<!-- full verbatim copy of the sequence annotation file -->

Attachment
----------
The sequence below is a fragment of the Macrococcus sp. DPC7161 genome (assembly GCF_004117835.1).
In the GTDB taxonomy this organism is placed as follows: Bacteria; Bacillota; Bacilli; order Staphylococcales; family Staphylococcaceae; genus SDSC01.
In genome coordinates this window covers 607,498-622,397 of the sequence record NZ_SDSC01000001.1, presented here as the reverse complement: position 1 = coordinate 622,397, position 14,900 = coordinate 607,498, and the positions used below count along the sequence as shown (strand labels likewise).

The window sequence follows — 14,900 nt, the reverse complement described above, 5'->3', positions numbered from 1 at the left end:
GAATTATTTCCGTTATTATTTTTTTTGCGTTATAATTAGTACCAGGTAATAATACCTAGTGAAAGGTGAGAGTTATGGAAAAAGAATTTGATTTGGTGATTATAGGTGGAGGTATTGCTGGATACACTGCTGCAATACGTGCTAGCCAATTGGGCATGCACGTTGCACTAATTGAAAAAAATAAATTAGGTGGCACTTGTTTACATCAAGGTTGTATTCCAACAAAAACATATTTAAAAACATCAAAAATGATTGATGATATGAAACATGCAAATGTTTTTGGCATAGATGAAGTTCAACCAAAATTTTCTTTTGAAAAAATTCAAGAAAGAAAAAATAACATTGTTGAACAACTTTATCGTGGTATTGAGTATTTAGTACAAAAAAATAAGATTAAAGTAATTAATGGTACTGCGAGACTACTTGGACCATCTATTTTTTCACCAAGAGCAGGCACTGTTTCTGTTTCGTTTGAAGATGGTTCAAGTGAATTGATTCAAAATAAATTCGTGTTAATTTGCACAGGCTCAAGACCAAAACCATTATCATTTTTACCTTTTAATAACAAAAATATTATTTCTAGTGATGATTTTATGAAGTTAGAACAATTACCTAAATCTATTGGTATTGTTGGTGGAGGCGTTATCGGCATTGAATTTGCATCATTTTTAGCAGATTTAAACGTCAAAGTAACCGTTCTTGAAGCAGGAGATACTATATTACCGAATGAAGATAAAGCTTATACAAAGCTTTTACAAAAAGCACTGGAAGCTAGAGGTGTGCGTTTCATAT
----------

The sequence below is a fragment of the Macrococcus sp. DPC7161 genome (assembly GCF_004117835.1).
In the GTDB taxonomy this organism is placed as follows: Bacteria; Bacillota; Bacilli; order Staphylococcales; family Staphylococcaceae; genus SDSC01.
In genome coordinates this window covers 607,498-622,397 of the sequence record NZ_SDSC01000001.1, presented here as the reverse complement: position 1 = coordinate 622,397, position 14,900 = coordinate 607,498, and the positions used below count along the sequence as shown (strand labels likewise).

The window sequence follows — 14,900 nt, the reverse complement described above, 5'->3', positions numbered from 1 at the left end:
GAATTATTTCCGTTATTATTTTTTTTGCGTTATAATTAGTACCAGGTAATAATACCTAGTGAAAGGTGAGAGTTATGGAAAAAGAATTTGATTTGGTGATTATAGGTGGAGGTATTGCTGGATACACTGCTGCAATACGTGCTAGCCAATTGGGCATGCACGTTGCACTAATTGAAAAAAATAAATTAGGTGGCACTTGTTTACATCAAGGTTGTATTCCAACAAAAACATATTTAAAAACATCAAAAATGATTGATGATATGAAACATGCAAATGTTTTTGGCATAGATGAAGTTCAACCAAAATTTTCTTTTGAAAAAATTCAAGAAAGAAAAAATAACATTGTTGAACAACTTTATCGTGGTATTGAGTATTTAGTACAAAAAAATAAGATTAAAGTAATTAATGGTACTGCGAGACTACTTGGACCATCTATTTTTTCACCAAGAGCAGGCACTGTTTCTGTTTCGTTTGAAGATGGTTCAAGTGAATTGATTCAAAATAAATTCGTGTTAATTTGCACAGGCTCAAGACCAAAACCATTATCATTTTTACCTTTTAATAACAAAAATATTATTTCTAGTGATGATTTTATGAAGTTAGAACAATTACCTAAATCTATTGGTATTGTTGGTGGAGGCGTTATCGGCATTGAATTTGCATCATTTTTAGCAGATTTAAACGTCAAAGTAACCGTTCTTGAAGCAGGAGATACTATATTACCGAATGAAGATAAAGCTTATACAAAGCTTTTACAAAAAGCACTGGAAGCTAGAGGTGTGCGTTTCATAT